The many problems with PWBM’s analysis raise serious doubts that the PWBM’s analysis can be used as a guide in selecting policy choices that will increase economic growth or improve the well-being of most U.S. citizens.

Congress’s counter-productive approach to scoring legislation should be revised to more accurately reflect the well-established benefits of public investment and the ambiguous effects of taxes or public borrowing.

Hands On! Part I: The Trilemma Facing the Federal Government During State and Local Budget Crises

Source: David Schleicher, Yale Law School, Public Law Research Paper Forthcoming, Date Written: July 12, 2020

From the abstract:
The economic crisis that accompanied the COVID-19 pandemic has left state and local budgets in tatters, with revenue falling quickly while demands for public services increase. The federal government responded in a number of ways, but the public debate over what it should do if there is an acute fiscal crisis – a state or a large city on the edge of default – has been theoretically confused and ahistorical.

This is no accident. The academic literature on state fiscal crises, while very impressive in many ways, is also somewhat confused. It focuses on two contrasting problems: the moral hazard that a federal bailout of an insolvent state government would create and the macroeconomic harm that a failure to bailout an insolvent state government would create. What these two branches of the literature agree on is that the federal government, for good or ill, has since the 1840s taken a “hands off” approach to acute state and local fiscal crises.

This Article and a companion piece will show that federal government simply does not have a history of “hands off” approaches to state and local defaults. While bailouts have been rare, officials from all three branches of the federal governments have intervened repeatedly in state and local fiscal crises to aid creditors and preserve confidence in the municipal bond market. These interventions are part of a long-running federal policy of encouraging states and local governments to borrow money to build civic infrastructure. Concern for the municipal bond market has led the federal government into all sorts of otherwise hard-to-explain policies, from President Ulysses Grant threatening to send troops to Iowa in 1870 to make a small town pay its debts to the Supreme Court’s radical transformation of the doctrine of Swift v. Tyson. Federal policy has been inconsistent, toggling between policies aimed at different and incommensurable goals, even during a fiscal crisis, perhaps most famously when it offered loans to New York City after the famous “Ford to City: Drop Dead” headline suggested aid would not be forthcoming.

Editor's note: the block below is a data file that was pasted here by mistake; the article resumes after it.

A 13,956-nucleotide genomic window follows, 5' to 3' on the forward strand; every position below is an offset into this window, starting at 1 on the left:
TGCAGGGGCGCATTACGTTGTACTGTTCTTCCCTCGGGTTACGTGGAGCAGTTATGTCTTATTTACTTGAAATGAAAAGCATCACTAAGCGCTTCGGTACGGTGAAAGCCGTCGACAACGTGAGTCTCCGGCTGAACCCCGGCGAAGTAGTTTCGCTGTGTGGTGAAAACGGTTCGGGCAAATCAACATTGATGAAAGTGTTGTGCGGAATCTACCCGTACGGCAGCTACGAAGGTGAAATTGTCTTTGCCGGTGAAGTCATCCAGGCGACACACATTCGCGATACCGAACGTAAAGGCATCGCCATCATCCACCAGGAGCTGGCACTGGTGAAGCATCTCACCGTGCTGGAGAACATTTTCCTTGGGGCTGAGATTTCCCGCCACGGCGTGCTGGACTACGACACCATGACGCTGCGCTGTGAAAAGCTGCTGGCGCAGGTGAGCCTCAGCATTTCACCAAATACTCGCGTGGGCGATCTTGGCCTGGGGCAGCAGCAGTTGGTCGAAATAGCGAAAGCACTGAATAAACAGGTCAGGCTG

Recognizing their real concern for the municipal bond market changes our understanding of what is at stake for federal policymakers when they respond to acute state and local budget crises. Federal officials face a “trilemma.” Whether they promote and/or enable bailouts, austerity, or defaults on municipal debt, federal officials can avoid two of these harms, but not three: (1) moral hazard for state budgets; (2) worsening recessions; (3) reducing future state and local infrastructure investment. The companion piece will suggest how federal officials can navigate this trilemma in the current crisis.

Tracking PPP Loans – Search Every Company Approved for Federal Loans Over $150k

Source: Moiz Syed and Derek Willis, Pro Publica, Coronavirus Bailouts, July 7, 2020

As part of the Paycheck Protection Program, the federal government provided up to $659 billion in financial support to banks to make low-interest loans to companies and nonprofit organizations in response to the economic devastation caused by the coronavirus pandemic. Search the loans approved by lenders and disclosed by the Small Business Administration (SBA).

Covid Stimulus Watch

Source: Good Jobs First, 2020

A new website from Good Jobs First combines CARES Act recipient data and accountability information on the companies from Violation Tracker, Subsidy Tracker and other sources.

The 2020 Coronavirus Aid, Relief, and Economic Security Act (or CARES Act) provides hundreds of billions of dollars in assistance to large and small corporations whose operations have been disrupted by the Covid-19 pandemic. The public deserves to know which companies are receiving the assistance and whether aid is flowing to firms with a poor record of corporate accountability.

Covid Stimulus Watch answers those needs. It assembles CARES Act recipient data and combines it with information about each firm’s history of regulatory violations, previous government assistance, federal tax avoidance, and CEO and worker pay practices.

Doing More for Less? New Evidence on Lobbying and Government Contracts

Source: Senay Agca, Deniz Igan, Fuhong Li, Prachi Mishra, International Monetary Fund (IMF), IMF Working Paper No. 19/172, August 2019

From the abstract:
Why do firms lobby? This paper exploits the unanticipated sequestration of federal budget accounts in March 2013 that reduced the availability of government funds disbursed through procurement contracts to shed light on this question. Following this event, firms with little or no prior exposure to the federal accounts that experienced cuts reduced their lobbying spending. In contrast, firms with a high degree of exposure to the cuts maintained and even increased their lobbying spending. This suggests that, when the same number of contractors competed for a piece of a reduced pie, the more affected firms likely intensified their lobbying efforts to distinguish themselves from the others and improve their chances of procuring a larger share of the smaller overall. These findings are stronger in government-dependent sectors and when there is intense competition. The evidence is more consistent with a rent-seeking explanation for lobbying.